Vietnamese firms’ dreams of foreign bourse listings hit repeated snags

11:27 | 21/06/2018 Economy

(VEN) - Vietnamese firms are facing difficulties in listing on overseas stock markets due to the strict listing criteria set by foreign stock exchanges. Major corporations such as Vinamilk, Hoang Anh Gia Lai, and Saigon Securities Corporation have all put forward plans to list abroad over the past ten years, but none of them have managed to go through with their roadmap due to restrictions in foreign ownership (which have since been lifted), differences in accounting standards, and the global financial crisis.

vietnamese firms dreams of foreign bourse listings hit repeated snags

Vietnamese businesses have hoped that listing shares on foreign stock markets would enable them to raise capital and create development opportunities.


In October 2008, Vinamilk, the nation’s leading dairy producer, received a letter of approval from the Singapore Exchange Ltd (SGX) to list more than 8.76 million shares on the bourse. However, it was forced to abandon the listing plan, reportedly due to regulatory difficulties.

The Hoang Anh Gia Lai Joint Stock Company issued 19 million shares to the Deutsche Bank Trust Company Americas for a listing on the London Stock Exchange in 2010, but that plan, too, did not go through. The Cavico Construction and Infrastructure Investment Joint Stock Company was also unable to carry out its foreign listing proposals due to difficulties related to information disclosure.

VNG, developers of online games, music streaming, and messaging applications, signed a memorandum of understanding with Nasdaq in May 2017 to explore an initial public offering (IPO), a move that could make it the first Southeast Asian firm to be listed overseas.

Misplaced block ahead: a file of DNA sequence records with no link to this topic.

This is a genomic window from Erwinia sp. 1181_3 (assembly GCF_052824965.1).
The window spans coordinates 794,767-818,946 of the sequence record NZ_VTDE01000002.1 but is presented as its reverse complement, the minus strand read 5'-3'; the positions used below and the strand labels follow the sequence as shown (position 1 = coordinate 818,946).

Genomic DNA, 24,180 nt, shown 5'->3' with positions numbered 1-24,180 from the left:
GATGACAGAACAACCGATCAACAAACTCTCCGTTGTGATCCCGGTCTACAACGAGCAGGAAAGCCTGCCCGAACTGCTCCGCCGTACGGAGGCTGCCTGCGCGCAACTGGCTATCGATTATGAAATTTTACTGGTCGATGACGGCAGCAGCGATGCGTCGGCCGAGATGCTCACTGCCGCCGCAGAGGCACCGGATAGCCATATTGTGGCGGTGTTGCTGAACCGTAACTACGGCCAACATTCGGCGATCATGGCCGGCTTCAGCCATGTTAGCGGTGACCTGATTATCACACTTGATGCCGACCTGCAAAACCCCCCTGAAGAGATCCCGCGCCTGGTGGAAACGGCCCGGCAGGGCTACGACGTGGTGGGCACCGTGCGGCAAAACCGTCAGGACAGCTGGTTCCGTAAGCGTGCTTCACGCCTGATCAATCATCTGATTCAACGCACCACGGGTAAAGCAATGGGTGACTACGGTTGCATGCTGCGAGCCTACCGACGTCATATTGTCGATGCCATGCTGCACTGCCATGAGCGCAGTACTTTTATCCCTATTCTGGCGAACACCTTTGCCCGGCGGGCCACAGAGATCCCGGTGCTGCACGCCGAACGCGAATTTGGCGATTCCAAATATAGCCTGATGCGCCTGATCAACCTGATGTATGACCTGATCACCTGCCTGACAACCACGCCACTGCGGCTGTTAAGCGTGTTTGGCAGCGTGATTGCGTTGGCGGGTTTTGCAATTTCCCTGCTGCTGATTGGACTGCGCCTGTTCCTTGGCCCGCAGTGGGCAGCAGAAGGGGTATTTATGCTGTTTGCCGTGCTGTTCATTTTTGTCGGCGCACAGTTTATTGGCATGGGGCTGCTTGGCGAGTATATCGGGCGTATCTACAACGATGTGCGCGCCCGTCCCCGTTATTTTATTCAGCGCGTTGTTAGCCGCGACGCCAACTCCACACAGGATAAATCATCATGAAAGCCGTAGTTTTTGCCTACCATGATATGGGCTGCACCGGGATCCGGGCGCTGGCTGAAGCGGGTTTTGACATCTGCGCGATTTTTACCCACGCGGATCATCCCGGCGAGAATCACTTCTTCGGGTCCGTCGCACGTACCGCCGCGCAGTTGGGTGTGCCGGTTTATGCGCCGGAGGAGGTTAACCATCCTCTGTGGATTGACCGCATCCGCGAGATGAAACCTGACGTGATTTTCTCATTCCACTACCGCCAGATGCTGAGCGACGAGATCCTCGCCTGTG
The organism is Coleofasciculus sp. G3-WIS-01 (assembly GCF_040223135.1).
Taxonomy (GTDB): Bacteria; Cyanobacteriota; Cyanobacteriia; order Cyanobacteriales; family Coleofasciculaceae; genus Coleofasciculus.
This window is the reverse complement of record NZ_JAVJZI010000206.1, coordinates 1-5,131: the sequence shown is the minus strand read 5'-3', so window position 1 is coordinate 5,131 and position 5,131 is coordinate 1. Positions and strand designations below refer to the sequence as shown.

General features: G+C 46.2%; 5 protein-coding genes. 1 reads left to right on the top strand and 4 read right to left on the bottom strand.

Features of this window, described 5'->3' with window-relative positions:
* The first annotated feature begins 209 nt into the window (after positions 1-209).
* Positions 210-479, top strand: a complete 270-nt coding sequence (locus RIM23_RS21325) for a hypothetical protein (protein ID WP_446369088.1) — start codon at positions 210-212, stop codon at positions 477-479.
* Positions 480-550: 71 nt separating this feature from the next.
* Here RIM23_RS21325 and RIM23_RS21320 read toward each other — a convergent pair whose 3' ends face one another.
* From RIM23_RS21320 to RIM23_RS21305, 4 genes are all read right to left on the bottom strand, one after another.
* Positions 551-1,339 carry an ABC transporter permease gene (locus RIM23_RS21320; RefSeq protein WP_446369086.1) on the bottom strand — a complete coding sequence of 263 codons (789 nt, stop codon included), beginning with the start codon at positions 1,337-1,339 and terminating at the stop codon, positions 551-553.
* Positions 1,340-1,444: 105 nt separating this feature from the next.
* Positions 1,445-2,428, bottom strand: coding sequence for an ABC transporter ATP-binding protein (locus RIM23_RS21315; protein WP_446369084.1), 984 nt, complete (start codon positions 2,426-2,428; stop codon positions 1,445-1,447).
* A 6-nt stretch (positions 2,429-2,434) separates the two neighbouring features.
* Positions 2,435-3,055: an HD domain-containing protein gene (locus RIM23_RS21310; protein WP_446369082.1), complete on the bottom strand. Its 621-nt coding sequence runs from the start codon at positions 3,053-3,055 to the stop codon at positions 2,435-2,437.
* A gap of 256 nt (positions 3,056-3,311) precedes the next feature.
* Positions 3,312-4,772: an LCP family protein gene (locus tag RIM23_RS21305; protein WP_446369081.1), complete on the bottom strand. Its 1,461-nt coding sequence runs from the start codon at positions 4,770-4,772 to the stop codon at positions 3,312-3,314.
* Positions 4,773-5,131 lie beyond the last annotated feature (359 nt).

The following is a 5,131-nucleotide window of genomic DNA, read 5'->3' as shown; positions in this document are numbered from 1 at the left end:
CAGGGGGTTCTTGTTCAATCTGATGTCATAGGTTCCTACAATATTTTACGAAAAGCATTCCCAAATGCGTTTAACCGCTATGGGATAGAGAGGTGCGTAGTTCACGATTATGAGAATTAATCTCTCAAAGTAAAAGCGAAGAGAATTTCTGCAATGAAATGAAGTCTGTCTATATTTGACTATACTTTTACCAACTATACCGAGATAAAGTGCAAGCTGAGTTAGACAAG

The agreement, which would see Nasdaq help VNG prepare for the listing, was signed on the sidelines of Prime Minister Nguyen Xuan Phuc’s visit to the US. According to the plan, VNG would take between 18-24 months to complete the procedures for listing and conducting its IPO.

Strict standards

For example, the Nasdaq has four sets of listing requirements. Each company must meet at least one of the four, as well as the main rules for all companies. In addition, to qualify for New York Stock Exchange listing, a company must have at least 400 shareholders who own more than 100 shares of stock, have at least 1.1 million shares of publicly traded stock and have a market value of public shares of at least US$40 million. The stock price must be at least US$4 a share. Initial public offerings, spin-offs from existing companies or affiliates need a market value of at least US$100 million.

Businesses should therefore consider carefully before the listing on foreign stock markets. Listing fees are significant, while requirements on payments, transactions, and information disclosures are strict.

Businesses have to make positive changes to be listed on foreign stock markets.

Ngoc Thao